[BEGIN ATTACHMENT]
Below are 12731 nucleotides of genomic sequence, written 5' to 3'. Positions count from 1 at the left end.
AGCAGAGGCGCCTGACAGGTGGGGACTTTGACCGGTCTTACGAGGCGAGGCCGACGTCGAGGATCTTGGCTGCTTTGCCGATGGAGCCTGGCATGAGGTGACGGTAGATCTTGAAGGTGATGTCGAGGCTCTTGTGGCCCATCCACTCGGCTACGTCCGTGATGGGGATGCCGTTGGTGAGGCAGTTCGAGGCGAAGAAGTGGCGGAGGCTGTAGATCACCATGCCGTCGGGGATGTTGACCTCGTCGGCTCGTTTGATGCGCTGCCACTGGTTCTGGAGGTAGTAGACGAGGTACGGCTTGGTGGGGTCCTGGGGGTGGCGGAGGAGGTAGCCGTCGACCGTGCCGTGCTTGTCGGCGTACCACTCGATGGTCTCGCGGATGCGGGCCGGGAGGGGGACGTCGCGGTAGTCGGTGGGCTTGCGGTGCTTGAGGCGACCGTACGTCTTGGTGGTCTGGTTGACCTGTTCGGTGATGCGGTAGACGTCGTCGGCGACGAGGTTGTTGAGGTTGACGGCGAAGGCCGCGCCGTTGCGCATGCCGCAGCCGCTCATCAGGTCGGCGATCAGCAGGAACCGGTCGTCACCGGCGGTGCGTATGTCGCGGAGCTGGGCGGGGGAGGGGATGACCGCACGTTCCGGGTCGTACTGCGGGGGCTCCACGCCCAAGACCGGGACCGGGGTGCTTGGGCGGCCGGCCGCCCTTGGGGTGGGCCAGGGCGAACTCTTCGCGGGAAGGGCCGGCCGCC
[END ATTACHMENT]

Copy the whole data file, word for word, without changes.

Below are 12731 nucleotides of genomic sequence, written 5' to 3'. Positions count from 1 at the left end.
AGCAGAGGCGCCTGACAGGTGGGGACTTTGACCGGTCTTACGAGGCGAGGCCGACGTCGAGGATCTTGGCTGCTTTGCCGATGGAGCCTGGCATGAGGTGACGGTAGATCTTGAAGGTGATGTCGAGGCTCTTGTGGCCCATCCACTCGGCTACGTCCGTGATGGGGATGCCGTTGGTGAGGCAGTTCGAGGCGAAGAAGTGGCGGAGGCTGTAGATCACCATGCCGTCGGGGATGTTGACCTCGTCGGCTCGTTTGATGCGCTGCCACTGGTTCTGGAGGTAGTAGACGAGGTACGGCTTGGTGGGGTCCTGGGGGTGGCGGAGGAGGTAGCCGTCGACCGTGCCGTGCTTGTCGGCGTACCACTCGATGGTCTCGCGGATGCGGGCCGGGAGGGGGACGTCGCGGTAGTCGGTGGGCTTGCGGTGCTTGAGGCGACCGTACGTCTTGGTGGTCTGGTTGACCTGTTCGGTGATGCGGTAGACGTCGTCGGCGACGAGGTTGTTGAGGTTGACGGCGAAGGCCGCGCCGTTGCGCATGCCGCAGCCGCTCATCAGGTCGGCGATCAGCAGGAACCGGTCGTCACCGGCGGTGCGTATGTCGCGGAGCTGGGCGGGGGAGGGGATGACCGCACGTTCCGGGTCGTACTGCGGGGGCTCCACGCCCAAGACCGGGACCGGGGTGCTTGGGCGGCCGGCCGCCCTTGGGGTGGGCCAGGGCGAACTCTTCGCGGGAAGGGCCGGCCGCC